Passive solar module cooling tech based on paraffin wax

Egyptian researchers have used paraffin wax as a phase-change material (PCM) to reduce the operating temperatures of PV modules. They have found that the material improves power yield by more than 15%, compared to a reference module without cooling.

Researchers at Sohag University in Egypt have developed a passive cooling system for solar panels that uses a PCM known as paraffin wax RT-42.

PCMs can absorb, store and release large amounts of latent heat over a defined temperature range and have often been used, at the research level, for PV module cooling. Paraffin wax is obtained from petroleum by dewaxing light lubricating oil stocks and is commonly used in candles, wax paper, polishes, cosmetics, and electrical insulators.

The scientists placed the cooling system on a 40 W polycrystalline panel with a size of 55 cm × 65 cm and compared its performance with that of an identical reference panel without cooling. They tested the panels with tilt angles of 15, 20, 25, and 30 degrees and with different PCM thicknesses.

The two modules have an efficiency of 16.5%, an open-circuit voltage of 12 V, a short-circuit current of 4.3 A, and a fill factor of 0.78.

“To accommodate the PV panels, a rectangular PCM container with inside dimensions of 55 cm × 65 cm x 4 cm made of a 2 mm thick galvanized sheet is used,” the group explained. “The container is mounted to the back side of the PV panel and coated with a silicon adhesion to prevent the possible leakage when the PCM is completely melted.”

The academics measured the temperature distribution on the front surface of the PV panels at different sections using an infrared camera. During the experiment, they observed that, for all thicknesses of the PCM, increasing the tilt angle of the panel reduces the surface temperature. ”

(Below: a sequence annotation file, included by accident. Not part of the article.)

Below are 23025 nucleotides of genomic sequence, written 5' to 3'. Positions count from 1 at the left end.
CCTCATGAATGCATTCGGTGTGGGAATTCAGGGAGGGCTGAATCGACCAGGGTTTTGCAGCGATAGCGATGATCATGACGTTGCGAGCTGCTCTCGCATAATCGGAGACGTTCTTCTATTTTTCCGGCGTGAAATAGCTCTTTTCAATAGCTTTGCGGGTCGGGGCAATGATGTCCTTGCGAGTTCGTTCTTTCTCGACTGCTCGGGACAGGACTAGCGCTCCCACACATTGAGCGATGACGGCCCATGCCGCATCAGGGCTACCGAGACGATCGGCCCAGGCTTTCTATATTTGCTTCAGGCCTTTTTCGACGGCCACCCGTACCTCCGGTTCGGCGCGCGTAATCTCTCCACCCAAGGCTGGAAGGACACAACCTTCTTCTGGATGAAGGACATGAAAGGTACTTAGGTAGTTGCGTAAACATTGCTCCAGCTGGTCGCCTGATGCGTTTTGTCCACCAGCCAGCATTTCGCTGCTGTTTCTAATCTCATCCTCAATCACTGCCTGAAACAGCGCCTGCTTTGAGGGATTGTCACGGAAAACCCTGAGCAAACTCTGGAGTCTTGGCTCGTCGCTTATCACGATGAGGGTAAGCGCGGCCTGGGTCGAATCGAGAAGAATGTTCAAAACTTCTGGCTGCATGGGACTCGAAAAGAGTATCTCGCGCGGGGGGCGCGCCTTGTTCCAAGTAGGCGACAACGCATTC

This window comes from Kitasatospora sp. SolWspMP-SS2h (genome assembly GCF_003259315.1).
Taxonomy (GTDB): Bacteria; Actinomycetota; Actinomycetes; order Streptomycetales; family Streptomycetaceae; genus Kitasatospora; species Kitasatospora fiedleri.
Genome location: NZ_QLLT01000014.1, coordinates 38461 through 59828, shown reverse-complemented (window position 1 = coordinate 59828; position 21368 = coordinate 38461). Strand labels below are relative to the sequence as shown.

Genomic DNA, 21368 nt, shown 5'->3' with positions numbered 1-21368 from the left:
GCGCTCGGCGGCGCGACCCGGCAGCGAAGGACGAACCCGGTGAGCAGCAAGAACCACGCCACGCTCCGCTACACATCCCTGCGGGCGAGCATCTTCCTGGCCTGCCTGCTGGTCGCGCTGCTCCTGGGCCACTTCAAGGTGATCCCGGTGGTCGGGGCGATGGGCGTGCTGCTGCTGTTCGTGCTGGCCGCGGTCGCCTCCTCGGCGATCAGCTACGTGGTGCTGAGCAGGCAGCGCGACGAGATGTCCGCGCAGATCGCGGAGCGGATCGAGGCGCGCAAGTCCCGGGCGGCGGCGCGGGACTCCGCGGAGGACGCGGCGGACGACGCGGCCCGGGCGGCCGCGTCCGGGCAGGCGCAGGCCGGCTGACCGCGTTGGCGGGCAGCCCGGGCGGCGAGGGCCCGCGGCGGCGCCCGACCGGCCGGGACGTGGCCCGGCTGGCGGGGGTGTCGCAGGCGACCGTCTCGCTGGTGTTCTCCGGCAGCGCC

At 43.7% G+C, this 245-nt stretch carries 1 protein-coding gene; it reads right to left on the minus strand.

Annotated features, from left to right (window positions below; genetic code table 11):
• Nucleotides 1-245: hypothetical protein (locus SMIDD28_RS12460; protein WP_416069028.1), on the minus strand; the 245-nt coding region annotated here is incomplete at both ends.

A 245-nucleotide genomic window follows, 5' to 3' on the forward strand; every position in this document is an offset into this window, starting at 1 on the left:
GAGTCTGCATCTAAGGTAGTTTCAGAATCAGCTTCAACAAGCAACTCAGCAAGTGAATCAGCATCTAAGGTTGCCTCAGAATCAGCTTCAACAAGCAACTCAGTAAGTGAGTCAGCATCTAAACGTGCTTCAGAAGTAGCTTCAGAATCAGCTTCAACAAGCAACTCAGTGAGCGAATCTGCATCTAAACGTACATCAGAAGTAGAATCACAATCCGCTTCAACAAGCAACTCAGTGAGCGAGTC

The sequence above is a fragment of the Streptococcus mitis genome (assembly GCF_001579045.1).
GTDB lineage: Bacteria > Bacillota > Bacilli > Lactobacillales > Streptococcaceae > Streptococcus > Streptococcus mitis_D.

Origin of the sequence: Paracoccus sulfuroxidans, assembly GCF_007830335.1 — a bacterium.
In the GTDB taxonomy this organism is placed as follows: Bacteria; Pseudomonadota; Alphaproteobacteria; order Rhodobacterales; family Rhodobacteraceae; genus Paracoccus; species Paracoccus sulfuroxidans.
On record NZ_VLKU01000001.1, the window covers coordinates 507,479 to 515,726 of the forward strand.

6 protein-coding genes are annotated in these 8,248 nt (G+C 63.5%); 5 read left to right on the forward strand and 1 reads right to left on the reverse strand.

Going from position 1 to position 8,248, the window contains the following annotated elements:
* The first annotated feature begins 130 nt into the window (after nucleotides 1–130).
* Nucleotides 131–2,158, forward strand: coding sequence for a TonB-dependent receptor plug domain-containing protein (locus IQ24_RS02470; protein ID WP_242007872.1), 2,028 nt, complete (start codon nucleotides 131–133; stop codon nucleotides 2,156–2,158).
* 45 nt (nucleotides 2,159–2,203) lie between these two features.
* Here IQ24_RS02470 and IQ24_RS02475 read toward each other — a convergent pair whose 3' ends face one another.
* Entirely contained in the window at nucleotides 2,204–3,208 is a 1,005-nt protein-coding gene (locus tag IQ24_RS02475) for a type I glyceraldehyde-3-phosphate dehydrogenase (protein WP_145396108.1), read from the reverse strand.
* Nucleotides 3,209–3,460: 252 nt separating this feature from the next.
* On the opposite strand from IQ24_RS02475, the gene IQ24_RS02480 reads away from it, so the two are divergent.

“When the PV-PCM panel is installed at an angle of 15 degrees, it records the highest temperature distribution over the panel surface, while the lowest temperature is recorded for the surface of the solar panel at a tilt angle of 30 degrees,” they stressed. “This is likely ascribed to the fact that the energy flow within the PCM due to the convection is very low when the tilt angle is small.”

The cooled panel, when installed with a tilt angle of 30 degrees, achieved a power yield that was 15.8% higher than that of the reference module without cooling.

“Changing the tilt angle from 15 degrees to 30 degrees enhances the electrical efficiency of PV-PCM with 3 cm thickness by 7.4%,” the scientists stated. “Finally, using PCM with a thickness of 3 cm increases the electrical efficiency of PV-PCM panel by 14.4% compared to the PV reference panel.”

The scientists did not provide information about the cost of the proposed technology and its applicability to commercial production. They described the passive cooling technique in “Performance enhancement of PV panels using phase change material (PCM): An experimental implementation,” which was recently published in Case Studies in Thermal Engineering.

This post appeared first on PV Magazine.

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